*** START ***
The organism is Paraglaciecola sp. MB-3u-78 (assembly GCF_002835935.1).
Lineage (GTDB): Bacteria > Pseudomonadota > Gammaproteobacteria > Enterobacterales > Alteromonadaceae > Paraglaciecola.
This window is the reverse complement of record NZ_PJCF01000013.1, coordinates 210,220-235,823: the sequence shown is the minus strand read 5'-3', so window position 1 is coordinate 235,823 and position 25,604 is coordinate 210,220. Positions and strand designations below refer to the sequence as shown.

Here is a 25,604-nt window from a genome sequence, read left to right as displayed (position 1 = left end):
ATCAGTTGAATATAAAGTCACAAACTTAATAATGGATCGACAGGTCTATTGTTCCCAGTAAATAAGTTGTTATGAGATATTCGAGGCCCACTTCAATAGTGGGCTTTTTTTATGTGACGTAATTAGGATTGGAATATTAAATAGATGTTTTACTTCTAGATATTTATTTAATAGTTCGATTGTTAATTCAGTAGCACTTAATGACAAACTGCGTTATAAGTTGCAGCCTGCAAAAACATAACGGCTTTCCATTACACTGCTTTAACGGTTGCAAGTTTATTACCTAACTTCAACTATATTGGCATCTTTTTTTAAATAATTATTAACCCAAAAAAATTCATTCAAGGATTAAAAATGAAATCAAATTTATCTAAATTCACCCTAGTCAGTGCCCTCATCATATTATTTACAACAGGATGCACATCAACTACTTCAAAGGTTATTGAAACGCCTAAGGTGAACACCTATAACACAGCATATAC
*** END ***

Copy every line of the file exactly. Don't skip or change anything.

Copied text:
The organism is Paraglaciecola sp. MB-3u-78 (assembly GCF_002835935.1).
Lineage (GTDB): Bacteria > Pseudomonadota > Gammaproteobacteria > Enterobacterales > Alteromonadaceae > Paraglaciecola.
This window is the reverse complement of record NZ_PJCF01000013.1, coordinates 210,220-235,823: the sequence shown is the minus strand read 5'-3', so window position 1 is coordinate 235,823 and position 25,604 is coordinate 210,220. Positions and strand designations below refer to the sequence as shown.

Here is a 25,604-nt window from a genome sequence, read left to right as displayed (position 1 = left end):
ATCAGTTGAATATAAAGTCACAAACTTAATAATGGATCGACAGGTCTATTGTTCCCAGTAAATAAGTTGTTATGAGATATTCGAGGCCCACTTCAATAGTGGGCTTTTTTTATGTGACGTAATTAGGATTGGAATATTAAATAGATGTTTTACTTCTAGATATTTATTTAATAGTTCGATTGTTAATTCAGTAGCACTTAATGACAAACTGCGTTATAAGTTGCAGCCTGCAAAAACATAACGGCTTTCCATTACACTGCTTTAACGGTTGCAAGTTTATTACCTAACTTCAACTATATTGGCATCTTTTTTTAAATAATTATTAACCCAAAAAAATTCATTCAAGGATTAAAAATGAAATCAAATTTATCTAAATTCACCCTAGTCAGTGCCCTCATCATATTATTTACAACAGGATGCACATCAACTACTTCAAAGGTTATTGAAACGCCTAAGGTGAACACCTATAACACAGCATATAC